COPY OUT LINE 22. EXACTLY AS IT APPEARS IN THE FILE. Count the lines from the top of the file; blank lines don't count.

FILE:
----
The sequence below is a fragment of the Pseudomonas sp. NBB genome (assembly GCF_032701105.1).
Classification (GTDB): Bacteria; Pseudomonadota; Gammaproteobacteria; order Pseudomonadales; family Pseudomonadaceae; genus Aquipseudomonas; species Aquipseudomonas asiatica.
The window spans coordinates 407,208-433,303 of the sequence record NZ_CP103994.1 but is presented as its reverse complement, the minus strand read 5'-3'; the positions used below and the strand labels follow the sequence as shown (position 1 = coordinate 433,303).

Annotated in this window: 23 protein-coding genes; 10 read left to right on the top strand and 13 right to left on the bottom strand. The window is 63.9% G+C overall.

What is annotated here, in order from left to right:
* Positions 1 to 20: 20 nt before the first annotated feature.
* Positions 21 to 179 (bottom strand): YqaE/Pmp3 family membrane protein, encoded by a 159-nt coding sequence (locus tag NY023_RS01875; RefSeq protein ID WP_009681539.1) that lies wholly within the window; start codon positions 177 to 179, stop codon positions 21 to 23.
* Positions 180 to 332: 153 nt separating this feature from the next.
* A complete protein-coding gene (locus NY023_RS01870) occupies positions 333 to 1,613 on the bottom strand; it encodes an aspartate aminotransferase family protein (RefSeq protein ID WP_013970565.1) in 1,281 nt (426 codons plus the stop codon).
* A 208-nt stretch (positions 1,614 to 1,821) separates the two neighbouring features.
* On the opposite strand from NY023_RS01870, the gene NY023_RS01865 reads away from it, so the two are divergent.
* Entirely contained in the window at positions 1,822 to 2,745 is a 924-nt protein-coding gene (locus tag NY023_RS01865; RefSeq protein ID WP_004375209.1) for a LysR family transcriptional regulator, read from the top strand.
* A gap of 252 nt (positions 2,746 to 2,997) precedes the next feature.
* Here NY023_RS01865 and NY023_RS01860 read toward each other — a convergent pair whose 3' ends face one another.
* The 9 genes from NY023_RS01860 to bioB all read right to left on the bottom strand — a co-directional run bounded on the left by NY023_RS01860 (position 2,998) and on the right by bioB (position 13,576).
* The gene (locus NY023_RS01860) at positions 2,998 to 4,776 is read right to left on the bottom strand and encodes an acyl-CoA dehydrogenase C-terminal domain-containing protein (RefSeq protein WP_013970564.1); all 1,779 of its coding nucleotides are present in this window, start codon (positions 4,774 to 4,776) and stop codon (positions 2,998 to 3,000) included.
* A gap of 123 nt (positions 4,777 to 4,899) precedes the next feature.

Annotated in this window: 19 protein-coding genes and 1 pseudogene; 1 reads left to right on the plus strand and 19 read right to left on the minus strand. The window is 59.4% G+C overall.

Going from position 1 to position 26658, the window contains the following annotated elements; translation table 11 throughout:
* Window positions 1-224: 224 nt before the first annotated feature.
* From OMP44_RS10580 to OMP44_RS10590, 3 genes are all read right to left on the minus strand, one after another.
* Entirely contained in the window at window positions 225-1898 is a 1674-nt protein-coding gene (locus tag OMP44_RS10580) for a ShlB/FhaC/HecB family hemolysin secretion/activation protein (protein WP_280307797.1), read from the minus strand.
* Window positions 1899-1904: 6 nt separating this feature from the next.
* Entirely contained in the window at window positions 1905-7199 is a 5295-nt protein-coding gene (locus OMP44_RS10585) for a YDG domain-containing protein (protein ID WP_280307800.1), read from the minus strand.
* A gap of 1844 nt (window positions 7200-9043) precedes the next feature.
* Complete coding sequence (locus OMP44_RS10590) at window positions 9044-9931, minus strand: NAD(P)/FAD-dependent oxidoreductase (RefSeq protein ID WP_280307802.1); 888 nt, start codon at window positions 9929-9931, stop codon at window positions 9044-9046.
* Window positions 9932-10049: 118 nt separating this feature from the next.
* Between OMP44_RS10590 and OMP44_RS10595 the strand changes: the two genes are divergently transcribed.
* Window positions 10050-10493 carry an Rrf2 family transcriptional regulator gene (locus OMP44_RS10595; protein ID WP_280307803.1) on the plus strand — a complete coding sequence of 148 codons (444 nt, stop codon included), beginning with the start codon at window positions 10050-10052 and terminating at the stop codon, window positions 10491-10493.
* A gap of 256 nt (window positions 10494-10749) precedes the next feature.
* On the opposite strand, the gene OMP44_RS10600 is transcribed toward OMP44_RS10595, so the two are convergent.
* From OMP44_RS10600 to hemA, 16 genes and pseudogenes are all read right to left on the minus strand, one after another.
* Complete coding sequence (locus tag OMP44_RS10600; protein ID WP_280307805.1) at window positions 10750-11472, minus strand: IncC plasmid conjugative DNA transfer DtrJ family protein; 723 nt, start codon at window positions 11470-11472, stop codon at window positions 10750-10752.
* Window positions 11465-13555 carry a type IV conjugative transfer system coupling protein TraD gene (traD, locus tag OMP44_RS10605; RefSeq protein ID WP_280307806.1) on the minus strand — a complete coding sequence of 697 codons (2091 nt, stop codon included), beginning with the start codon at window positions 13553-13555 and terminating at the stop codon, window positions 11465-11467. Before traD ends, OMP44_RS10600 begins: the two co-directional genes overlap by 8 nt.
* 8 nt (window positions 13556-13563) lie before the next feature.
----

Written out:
* Entirely contained in the window at window positions 225-1898 is a 1674-nt protein-coding gene (locus tag OMP44_RS10580) for a ShlB/FhaC/HecB family hemolysin secretion/activation protein (protein WP_280307797.1), read from the minus strand.